Mutual Consent Divorce: Waiting Period Can be Waived Only by Supreme CourtThe Supreme Court has once again invoked powers granted to it under Article 142 of the constitution to dispense complete justice and granted divorce by mutual consent to a couple without waiting for the mandatory waiting period to be over. In the case Aditi Wadhera v Vivek Kumar Wadhera, the court took the view that invocation of Article 142 was justified and required to meet the ends of justice, and granted divorce to the couple after they submitted that they had resolved all pending and contentious issues amicably.
By Sunil Garodia
By Sunil Garodia
First publised on 2016-08-14 16:14:26
Ever since the apex court used this discretion in Anjana Kishore v Puneet Kishore, lower courts and high courts thought it was a precedent and for some time chose to waive off this mandatory waiting period, disregarding the fact that it was there in the statute to allow the parties to attempt a reconciliation. Only the Supreme Court could use Article 142 to grant immediate divorce in rare cases where it was justified. It took a clarification from the apex court in Anil Kumar Jain v Maya Jain to put a stop to the practice in lower courts.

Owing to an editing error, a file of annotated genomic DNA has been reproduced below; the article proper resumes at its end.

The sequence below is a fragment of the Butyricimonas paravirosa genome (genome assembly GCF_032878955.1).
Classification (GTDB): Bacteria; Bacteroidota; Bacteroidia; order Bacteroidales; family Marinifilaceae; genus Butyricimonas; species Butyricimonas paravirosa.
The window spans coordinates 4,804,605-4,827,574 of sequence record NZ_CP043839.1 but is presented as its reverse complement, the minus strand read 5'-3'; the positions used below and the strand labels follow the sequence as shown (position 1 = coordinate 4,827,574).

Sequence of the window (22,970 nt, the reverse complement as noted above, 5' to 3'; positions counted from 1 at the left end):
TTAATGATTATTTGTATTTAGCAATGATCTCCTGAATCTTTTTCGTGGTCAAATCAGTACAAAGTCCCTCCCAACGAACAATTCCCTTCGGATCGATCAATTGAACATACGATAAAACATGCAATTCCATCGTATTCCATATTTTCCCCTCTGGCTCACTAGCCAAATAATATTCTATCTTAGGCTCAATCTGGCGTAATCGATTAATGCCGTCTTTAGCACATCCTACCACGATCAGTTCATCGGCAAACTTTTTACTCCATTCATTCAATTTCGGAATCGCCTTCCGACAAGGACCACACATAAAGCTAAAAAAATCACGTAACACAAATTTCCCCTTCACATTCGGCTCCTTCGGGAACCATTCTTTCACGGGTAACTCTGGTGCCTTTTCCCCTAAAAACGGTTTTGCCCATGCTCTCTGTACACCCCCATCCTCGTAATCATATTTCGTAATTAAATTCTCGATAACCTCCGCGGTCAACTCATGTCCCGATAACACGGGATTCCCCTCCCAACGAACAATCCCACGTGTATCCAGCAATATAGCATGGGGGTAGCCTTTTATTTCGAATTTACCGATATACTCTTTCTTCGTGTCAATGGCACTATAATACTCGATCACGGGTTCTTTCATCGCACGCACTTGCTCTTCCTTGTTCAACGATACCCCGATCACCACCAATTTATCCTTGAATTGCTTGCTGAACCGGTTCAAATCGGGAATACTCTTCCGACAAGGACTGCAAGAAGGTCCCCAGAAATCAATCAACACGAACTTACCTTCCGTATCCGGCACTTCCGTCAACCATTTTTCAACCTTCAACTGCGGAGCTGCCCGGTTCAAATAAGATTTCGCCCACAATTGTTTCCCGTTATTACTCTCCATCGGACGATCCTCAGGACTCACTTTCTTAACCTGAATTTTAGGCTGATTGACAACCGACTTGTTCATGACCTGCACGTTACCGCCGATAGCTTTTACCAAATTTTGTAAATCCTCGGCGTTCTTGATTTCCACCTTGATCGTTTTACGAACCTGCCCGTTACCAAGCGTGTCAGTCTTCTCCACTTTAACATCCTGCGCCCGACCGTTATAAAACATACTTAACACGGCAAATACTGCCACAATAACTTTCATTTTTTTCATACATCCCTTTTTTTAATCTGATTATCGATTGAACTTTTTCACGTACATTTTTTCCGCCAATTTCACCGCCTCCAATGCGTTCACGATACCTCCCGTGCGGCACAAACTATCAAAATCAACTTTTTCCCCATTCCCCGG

The couple has to live separately for one year, file for grant of divorce by mutual consent thereafter and then wait for six months before the divorce decree can be issued in lower courts. It is also required that mutual consent of both partners is there at both times when filing the application and six months later when the order is to be made. In case of urgency, only a special leave petition before the apex court can get them an early divorce if the court thinks fit to pass an order by invoking Article 142.